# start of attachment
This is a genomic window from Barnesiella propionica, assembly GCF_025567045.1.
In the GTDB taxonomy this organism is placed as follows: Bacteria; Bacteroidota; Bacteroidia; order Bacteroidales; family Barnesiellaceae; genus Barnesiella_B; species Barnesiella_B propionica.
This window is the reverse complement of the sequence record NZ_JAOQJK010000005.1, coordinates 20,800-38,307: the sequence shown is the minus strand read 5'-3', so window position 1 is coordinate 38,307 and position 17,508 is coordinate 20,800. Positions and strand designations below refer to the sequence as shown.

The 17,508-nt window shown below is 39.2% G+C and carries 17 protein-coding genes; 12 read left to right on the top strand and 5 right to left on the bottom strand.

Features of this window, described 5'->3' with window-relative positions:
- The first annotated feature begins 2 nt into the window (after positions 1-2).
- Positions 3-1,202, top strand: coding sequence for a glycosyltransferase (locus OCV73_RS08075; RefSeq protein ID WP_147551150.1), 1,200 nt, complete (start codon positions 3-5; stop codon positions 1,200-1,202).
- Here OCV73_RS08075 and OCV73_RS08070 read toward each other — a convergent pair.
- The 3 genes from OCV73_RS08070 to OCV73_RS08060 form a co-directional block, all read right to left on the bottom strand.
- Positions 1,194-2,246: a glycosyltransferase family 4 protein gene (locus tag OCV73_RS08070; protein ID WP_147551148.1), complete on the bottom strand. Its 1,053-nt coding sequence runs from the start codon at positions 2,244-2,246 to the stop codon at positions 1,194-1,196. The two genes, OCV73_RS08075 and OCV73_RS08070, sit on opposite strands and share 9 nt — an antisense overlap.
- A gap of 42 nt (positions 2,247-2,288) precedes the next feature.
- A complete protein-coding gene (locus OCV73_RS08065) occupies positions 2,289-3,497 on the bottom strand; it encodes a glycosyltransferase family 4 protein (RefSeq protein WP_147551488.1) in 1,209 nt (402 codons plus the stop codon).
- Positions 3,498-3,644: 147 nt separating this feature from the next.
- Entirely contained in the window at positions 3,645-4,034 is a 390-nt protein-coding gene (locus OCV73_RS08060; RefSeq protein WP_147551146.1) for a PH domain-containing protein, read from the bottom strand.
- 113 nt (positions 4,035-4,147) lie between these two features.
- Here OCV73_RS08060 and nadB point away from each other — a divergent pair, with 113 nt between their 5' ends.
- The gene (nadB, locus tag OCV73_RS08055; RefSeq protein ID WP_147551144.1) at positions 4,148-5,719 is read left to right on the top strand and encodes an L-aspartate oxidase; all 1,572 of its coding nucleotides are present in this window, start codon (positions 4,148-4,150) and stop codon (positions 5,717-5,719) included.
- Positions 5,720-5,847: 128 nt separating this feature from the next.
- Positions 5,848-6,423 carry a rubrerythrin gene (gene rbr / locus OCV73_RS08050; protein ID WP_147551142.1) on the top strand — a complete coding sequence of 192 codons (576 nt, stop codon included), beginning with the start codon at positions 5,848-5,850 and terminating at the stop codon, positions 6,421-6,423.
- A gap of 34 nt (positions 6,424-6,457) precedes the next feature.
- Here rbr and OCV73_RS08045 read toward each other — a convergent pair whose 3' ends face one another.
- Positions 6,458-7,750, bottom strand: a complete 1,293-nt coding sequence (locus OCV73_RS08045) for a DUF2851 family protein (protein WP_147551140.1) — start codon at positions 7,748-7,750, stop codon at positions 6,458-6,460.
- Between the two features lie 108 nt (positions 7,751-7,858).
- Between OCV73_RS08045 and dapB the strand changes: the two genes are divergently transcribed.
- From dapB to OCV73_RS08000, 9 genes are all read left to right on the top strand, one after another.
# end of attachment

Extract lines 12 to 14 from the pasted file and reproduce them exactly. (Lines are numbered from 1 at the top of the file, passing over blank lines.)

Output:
- A complete protein-coding gene (locus OCV73_RS08065) occupies positions 2,289-3,497 on the bottom strand; it encodes a glycosyltransferase family 4 protein (RefSeq protein WP_147551488.1) in 1,209 nt (402 codons plus the stop codon).
- Positions 3,498-3,644: 147 nt separating this feature from the next.
- Entirely contained in the window at positions 3,645-4,034 is a 390-nt protein-coding gene (locus OCV73_RS08060; RefSeq protein WP_147551146.1) for a PH domain-containing protein, read from the bottom strand.